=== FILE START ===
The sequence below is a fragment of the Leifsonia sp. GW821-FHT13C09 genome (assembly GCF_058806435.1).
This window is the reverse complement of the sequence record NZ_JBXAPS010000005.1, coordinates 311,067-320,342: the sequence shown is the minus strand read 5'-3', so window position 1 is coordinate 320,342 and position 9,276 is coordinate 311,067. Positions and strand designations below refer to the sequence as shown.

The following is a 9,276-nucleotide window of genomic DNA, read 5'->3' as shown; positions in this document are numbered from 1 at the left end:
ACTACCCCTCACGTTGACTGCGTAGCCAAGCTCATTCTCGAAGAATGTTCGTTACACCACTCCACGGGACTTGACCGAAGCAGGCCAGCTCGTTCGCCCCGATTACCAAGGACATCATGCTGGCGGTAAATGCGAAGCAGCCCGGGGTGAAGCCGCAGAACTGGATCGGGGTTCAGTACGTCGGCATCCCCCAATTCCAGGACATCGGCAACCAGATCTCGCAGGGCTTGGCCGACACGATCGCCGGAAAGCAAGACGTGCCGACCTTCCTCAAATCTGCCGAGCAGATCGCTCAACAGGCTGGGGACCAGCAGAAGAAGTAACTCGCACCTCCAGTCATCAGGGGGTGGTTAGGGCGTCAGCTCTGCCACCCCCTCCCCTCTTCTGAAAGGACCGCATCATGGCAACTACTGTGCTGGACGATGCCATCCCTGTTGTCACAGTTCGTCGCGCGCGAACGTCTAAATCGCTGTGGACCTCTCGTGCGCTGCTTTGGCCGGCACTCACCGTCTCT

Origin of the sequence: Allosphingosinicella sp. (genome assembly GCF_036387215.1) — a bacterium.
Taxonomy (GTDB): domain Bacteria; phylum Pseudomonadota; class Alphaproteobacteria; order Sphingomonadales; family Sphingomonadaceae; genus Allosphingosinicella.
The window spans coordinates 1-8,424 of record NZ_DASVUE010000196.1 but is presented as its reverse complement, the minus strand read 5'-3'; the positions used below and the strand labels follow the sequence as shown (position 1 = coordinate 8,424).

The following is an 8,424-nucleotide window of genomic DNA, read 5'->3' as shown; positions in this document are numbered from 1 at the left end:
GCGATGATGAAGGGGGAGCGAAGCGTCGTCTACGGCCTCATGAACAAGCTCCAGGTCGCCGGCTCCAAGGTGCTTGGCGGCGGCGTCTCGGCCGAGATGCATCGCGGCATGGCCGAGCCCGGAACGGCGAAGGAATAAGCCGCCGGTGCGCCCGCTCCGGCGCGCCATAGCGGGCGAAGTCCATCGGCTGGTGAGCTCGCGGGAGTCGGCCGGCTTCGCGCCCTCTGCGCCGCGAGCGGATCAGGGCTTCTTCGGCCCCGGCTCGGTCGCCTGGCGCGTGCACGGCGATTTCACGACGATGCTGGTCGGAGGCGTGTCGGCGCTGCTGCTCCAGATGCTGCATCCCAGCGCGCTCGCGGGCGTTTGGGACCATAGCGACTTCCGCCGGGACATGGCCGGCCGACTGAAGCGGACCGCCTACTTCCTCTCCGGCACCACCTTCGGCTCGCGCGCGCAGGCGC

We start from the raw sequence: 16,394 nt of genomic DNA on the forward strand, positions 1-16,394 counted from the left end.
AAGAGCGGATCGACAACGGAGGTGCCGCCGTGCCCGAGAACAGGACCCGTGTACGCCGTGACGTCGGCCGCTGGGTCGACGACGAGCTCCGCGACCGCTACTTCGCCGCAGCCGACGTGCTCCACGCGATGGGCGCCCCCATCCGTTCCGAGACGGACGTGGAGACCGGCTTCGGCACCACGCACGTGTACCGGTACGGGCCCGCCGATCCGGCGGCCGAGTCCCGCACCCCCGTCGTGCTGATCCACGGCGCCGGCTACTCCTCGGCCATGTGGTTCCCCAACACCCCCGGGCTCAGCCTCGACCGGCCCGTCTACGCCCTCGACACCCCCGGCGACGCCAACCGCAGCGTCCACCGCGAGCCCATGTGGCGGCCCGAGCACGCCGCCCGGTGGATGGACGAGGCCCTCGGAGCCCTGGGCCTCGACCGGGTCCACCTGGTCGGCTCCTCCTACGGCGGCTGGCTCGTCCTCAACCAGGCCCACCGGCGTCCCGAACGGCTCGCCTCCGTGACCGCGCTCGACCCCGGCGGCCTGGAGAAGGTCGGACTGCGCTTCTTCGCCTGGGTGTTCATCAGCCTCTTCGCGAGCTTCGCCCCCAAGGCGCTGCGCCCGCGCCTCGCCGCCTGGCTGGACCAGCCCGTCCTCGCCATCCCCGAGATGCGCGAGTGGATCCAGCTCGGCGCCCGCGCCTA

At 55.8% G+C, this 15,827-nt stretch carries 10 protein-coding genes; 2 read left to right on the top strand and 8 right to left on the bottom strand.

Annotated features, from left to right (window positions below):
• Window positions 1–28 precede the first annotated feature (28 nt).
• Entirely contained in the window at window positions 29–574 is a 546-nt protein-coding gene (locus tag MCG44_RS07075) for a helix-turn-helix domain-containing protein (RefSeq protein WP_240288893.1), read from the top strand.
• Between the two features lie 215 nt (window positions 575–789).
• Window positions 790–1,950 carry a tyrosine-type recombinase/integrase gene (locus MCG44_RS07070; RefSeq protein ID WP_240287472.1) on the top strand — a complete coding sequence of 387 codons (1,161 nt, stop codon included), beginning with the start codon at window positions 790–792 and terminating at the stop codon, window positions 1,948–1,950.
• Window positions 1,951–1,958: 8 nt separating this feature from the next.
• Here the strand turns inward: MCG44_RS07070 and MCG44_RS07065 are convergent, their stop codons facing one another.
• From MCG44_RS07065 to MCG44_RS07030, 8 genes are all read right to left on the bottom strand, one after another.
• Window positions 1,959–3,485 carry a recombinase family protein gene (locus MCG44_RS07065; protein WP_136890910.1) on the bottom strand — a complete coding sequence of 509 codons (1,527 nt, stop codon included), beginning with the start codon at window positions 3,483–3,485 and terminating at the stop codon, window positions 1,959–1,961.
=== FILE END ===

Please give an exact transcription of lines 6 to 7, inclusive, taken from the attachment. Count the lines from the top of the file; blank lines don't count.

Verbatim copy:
Taxonomy (GTDB): domain Bacteria; phylum Pseudomonadota; class Alphaproteobacteria; order Sphingomonadales; family Sphingomonadaceae; genus Allosphingosinicella.
The window spans coordinates 1-8,424 of record NZ_DASVUE010000196.1 but is presented as its reverse complement, the minus strand read 5'-3'; the positions used below and the strand labels follow the sequence as shown (position 1 = coordinate 8,424).